October 12 lab test T4i main.jpg
The Canon EOS Rebel T4i features a 18.0MP APS-C CMOS sensor, 5-fps burst shooting, 1920x1080p30 video capture, and ISO 100–25,600 all for $849.

Nearly every year, we have a cover declaring the best Rebel ever. Even though we didn’t do that this year, it would’ve been true if we had; Canon always manages to make improvements in its Rebel line.

With the EOS Rebel T4i ($849, body only), improvements include a new hybrid autofocus system that embeds phase-detection points on the CMOS imaging sensor, much like Nikon’s System 1 cameras. The new AF system works only with Canon’s new STM lenses that use stepping motors to move the elements inside the lens to achieve focus. When using such a lens, you gain reasonably fast continuous autofocus during live view or video shooting. While this system can’t match the speed of continuous focusing you can get with Sony’s transmissive mirror system found in that company’s DSLRs, it is a very big step in the right direction for Canon. At the same time, Canon also managed to improve the T4i’s noise handling over its predecessor.

In the Test Lab
Though the EOS Rebel T4i’s overall Image Quality rating of Excellent from ISO 100 through ISO 400 matches that of the T3i, don’t let that fool you. The T4i managed to keep noise at a Low or better rating a full two stops higher on the sensitivity scale than its predecessor. With nearly identical results in color accuracy and resolution, that’s a pretty impressive achievement.

In our resolution test, the T4i served up 2560 lines per picture height, just enough to solidly earn it an Excellent rating. By ISO 800 this had fallen below the 2500 line cutoff for an Excellent rating.

Noise suppression is probably the T4i’s biggest strength in terms of imaging performance. Noise remains at a Low or better rating from the lowest sensitivty setting of ISO 100 through the camera’s sensitivity halfway point of ISO 1600. It doesn’t reach an Unacceptable noise rating until its highest sensitivity of ISO 25,600.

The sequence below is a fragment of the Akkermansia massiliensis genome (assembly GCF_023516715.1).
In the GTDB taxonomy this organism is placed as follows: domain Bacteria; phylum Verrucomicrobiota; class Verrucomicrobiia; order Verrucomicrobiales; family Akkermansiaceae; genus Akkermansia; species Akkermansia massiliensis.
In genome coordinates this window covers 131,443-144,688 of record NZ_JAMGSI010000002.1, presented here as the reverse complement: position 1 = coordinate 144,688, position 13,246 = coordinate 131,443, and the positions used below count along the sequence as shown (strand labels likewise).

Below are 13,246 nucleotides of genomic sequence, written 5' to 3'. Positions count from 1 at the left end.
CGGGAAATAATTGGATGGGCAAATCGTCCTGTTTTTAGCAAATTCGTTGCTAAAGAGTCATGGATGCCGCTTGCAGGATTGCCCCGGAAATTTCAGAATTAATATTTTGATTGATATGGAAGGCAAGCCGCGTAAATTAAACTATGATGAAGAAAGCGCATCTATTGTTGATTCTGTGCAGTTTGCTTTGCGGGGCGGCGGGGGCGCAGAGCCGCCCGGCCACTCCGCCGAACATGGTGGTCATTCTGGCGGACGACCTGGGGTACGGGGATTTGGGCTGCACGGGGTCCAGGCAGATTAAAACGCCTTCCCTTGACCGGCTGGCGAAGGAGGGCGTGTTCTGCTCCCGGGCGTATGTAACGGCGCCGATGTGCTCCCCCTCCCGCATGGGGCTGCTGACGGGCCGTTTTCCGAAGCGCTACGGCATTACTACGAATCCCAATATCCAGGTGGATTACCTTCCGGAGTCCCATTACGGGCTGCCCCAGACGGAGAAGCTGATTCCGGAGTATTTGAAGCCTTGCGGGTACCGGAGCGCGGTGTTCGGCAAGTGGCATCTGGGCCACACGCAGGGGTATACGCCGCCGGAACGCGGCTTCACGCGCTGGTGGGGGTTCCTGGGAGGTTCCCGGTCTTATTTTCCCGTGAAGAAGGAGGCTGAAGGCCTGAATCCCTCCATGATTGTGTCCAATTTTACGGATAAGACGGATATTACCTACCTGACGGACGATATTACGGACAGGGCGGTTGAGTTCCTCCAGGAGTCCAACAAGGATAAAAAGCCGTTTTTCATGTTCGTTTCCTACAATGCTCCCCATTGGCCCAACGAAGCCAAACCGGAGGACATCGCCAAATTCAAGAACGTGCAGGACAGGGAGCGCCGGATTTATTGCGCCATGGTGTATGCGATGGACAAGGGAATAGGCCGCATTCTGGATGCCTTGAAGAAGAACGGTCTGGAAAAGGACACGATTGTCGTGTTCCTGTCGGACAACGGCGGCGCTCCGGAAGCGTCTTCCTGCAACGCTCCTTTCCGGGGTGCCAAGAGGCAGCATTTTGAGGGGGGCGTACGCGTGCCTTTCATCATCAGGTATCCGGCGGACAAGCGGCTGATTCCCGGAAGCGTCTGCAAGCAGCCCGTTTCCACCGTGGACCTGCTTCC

Since Canon applies increasing amounts of noise reduction as the ISO increases, there’s not much more room to bring noise down further at ISO 25,600. Depending on the image content, it might not be possible to bring it down to a noise level we’d rate as acceptable, but given our strict standards, some people may find some images shot with the T4i at ISO 25,600 usable, especially at magnifactions lower than 100 percent.

In our color accuracy test, the T4i walked away with an Excellent rating thanks to an average Delta E of 6.5. That’s well below our cutoff of 8 for this lower-is-better test.

Our autofocus test showed that the T4i’s regular phase-detection AF functions on par with what one can expect from an entry level DSLR. In very bright light it proved fast, focusing in 0.33 second in the brightest (12 EV) portion of our test. That’s not the fastest DSLR we’ve seen, but it’s still impressive. More impressive was that the T4i could focus in about 1.28 seconds at the dimmest light level (–2 EV) in our test. Some low-cost DSLRs won’t even focus in such dim light.

The new hybrid AF system works in tandem with the standard phase-detection AF. When the mirror is flipped up for live view or video capture, the camera switches to the hybrid system. That uses both contrast detection and the special phase-detection points embedded in the CMOS sensor. These latter points let the camera see the distance to the subject in a way that the contrast-detection system can’t. The phase-detection points let the camera get very close to perfect focus, then the contrast detection brings it the rest of the way. In our experience with the new 40mm STM lens, the hybrid system provided much faster focusing than Canon’s previous attempts at contrast detection in DSLRs. But it wasn’t quick enough to keep up with faster-moving subjects during video or still capture. The standard phase-detection system had no trouble keeping up with triatholon runners and other faster-moving subjects.{C}{C}